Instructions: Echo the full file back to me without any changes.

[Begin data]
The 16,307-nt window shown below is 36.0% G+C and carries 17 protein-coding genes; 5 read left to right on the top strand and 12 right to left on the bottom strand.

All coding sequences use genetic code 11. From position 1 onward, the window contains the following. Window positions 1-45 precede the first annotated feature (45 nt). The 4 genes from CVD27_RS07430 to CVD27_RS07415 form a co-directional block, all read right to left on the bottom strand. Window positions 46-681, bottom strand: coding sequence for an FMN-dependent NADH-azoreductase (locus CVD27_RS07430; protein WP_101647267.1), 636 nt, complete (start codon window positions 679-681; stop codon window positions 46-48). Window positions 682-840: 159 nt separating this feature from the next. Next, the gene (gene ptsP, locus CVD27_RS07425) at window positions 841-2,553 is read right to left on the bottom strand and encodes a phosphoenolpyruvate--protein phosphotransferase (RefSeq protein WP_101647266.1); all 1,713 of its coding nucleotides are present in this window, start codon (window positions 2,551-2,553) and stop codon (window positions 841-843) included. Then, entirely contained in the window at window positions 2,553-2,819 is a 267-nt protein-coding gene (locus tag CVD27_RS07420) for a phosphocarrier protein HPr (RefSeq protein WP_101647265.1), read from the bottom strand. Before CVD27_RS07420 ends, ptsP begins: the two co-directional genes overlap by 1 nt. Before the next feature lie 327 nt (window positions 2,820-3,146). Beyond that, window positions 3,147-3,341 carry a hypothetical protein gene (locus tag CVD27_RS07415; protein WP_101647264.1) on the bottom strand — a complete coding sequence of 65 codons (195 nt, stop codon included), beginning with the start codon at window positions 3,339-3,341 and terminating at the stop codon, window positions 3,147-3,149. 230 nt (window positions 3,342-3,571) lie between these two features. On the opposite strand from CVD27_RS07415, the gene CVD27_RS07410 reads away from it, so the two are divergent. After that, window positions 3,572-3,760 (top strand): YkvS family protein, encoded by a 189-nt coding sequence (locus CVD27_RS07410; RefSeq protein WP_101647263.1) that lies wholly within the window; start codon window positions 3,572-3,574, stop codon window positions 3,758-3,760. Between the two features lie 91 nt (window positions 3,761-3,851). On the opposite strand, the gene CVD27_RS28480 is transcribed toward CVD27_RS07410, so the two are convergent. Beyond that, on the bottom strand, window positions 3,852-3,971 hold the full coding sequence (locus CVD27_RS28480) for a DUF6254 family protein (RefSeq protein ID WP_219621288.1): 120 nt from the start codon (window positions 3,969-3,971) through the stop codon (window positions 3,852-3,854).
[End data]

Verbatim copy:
The 16,307-nt window shown below is 36.0% G+C and carries 17 protein-coding genes; 5 read left to right on the top strand and 12 right to left on the bottom strand.

All coding sequences use genetic code 11. From position 1 onward, the window contains the following. Window positions 1-45 precede the first annotated feature (45 nt). The 4 genes from CVD27_RS07430 to CVD27_RS07415 form a co-directional block, all read right to left on the bottom strand. Window positions 46-681, bottom strand: coding sequence for an FMN-dependent NADH-azoreductase (locus CVD27_RS07430; protein WP_101647267.1), 636 nt, complete (start codon window positions 679-681; stop codon window positions 46-48). Window positions 682-840: 159 nt separating this feature from the next. Next, the gene (gene ptsP, locus CVD27_RS07425) at window positions 841-2,553 is read right to left on the bottom strand and encodes a phosphoenolpyruvate--protein phosphotransferase (RefSeq protein WP_101647266.1); all 1,713 of its coding nucleotides are present in this window, start codon (window positions 2,551-2,553) and stop codon (window positions 841-843) included. Then, entirely contained in the window at window positions 2,553-2,819 is a 267-nt protein-coding gene (locus tag CVD27_RS07420) for a phosphocarrier protein HPr (RefSeq protein WP_101647265.1), read from the bottom strand. Before CVD27_RS07420 ends, ptsP begins: the two co-directional genes overlap by 1 nt. Before the next feature lie 327 nt (window positions 2,820-3,146). Beyond that, window positions 3,147-3,341 carry a hypothetical protein gene (locus tag CVD27_RS07415; protein WP_101647264.1) on the bottom strand — a complete coding sequence of 65 codons (195 nt, stop codon included), beginning with the start codon at window positions 3,339-3,341 and terminating at the stop codon, window positions 3,147-3,149. 230 nt (window positions 3,342-3,571) lie between these two features. On the opposite strand from CVD27_RS07415, the gene CVD27_RS07410 reads away from it, so the two are divergent. After that, window positions 3,572-3,760 (top strand): YkvS family protein, encoded by a 189-nt coding sequence (locus CVD27_RS07410; RefSeq protein WP_101647263.1) that lies wholly within the window; start codon window positions 3,572-3,574, stop codon window positions 3,758-3,760. Between the two features lie 91 nt (window positions 3,761-3,851). On the opposite strand, the gene CVD27_RS28480 is transcribed toward CVD27_RS07410, so the two are convergent. Beyond that, on the bottom strand, window positions 3,852-3,971 hold the full coding sequence (locus CVD27_RS28480) for a DUF6254 family protein (RefSeq protein ID WP_219621288.1): 120 nt from the start codon (window positions 3,969-3,971) through the stop codon (window positions 3,852-3,854).